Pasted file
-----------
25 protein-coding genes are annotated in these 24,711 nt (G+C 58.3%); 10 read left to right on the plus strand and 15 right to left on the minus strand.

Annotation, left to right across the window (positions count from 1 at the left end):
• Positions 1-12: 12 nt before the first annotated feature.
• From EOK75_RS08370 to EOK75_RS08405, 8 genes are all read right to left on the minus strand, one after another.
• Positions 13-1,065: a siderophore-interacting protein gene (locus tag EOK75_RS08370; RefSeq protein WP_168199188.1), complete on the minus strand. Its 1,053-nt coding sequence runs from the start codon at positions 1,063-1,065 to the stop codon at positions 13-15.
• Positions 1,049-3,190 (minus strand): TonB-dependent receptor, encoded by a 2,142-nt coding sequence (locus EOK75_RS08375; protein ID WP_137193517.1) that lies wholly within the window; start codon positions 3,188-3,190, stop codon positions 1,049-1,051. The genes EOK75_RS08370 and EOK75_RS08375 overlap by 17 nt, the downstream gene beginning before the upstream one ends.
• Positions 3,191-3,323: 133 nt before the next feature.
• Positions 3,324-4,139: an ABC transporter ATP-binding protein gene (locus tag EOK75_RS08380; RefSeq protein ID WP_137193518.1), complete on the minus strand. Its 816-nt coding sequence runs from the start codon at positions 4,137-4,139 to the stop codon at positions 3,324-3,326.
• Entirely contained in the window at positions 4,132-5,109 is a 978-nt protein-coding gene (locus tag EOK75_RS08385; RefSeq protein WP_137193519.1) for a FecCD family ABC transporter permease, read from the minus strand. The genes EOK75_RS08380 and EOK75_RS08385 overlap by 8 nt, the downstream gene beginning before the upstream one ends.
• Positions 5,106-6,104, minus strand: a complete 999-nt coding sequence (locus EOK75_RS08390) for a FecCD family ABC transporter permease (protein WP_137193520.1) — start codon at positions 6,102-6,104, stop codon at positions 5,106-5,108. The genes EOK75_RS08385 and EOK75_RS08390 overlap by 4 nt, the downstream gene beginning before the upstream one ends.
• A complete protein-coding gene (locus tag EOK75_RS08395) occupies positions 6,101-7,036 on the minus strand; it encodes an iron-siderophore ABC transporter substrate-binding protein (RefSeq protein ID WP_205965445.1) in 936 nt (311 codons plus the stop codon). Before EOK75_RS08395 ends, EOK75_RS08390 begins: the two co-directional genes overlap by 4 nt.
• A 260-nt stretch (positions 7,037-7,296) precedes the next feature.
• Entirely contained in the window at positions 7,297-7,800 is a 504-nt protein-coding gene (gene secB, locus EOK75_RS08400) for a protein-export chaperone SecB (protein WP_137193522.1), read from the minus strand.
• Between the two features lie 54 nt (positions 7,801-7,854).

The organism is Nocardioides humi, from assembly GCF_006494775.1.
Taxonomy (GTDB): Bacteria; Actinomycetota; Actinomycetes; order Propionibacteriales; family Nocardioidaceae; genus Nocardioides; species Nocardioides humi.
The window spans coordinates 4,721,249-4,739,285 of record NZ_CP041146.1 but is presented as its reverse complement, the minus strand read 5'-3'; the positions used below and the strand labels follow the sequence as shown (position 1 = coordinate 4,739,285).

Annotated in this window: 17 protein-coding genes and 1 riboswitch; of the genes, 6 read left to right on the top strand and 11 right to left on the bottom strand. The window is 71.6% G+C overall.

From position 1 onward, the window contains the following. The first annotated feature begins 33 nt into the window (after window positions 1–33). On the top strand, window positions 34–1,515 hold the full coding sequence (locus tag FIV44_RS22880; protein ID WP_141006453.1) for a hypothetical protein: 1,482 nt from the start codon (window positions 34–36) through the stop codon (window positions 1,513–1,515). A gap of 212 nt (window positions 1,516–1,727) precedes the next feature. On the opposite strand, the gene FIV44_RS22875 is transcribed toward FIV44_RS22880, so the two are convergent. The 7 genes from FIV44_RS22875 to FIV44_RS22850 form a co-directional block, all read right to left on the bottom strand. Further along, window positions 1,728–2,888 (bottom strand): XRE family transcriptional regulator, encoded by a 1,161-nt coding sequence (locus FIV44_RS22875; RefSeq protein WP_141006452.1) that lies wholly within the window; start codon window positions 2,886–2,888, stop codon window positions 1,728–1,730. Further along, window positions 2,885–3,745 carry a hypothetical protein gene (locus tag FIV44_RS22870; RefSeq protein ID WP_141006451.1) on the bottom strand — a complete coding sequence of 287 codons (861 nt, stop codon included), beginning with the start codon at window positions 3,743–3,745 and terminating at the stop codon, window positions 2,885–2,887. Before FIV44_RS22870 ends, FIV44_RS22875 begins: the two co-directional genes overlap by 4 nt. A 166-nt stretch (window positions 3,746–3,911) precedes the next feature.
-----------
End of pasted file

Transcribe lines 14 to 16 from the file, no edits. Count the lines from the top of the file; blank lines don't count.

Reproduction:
• Between the two features lie 54 nt (positions 7,801-7,854).

The organism is Nocardioides humi, from assembly GCF_006494775.1.
Taxonomy (GTDB): Bacteria; Actinomycetota; Actinomycetes; order Propionibacteriales; family Nocardioidaceae; genus Nocardioides; species Nocardioides humi.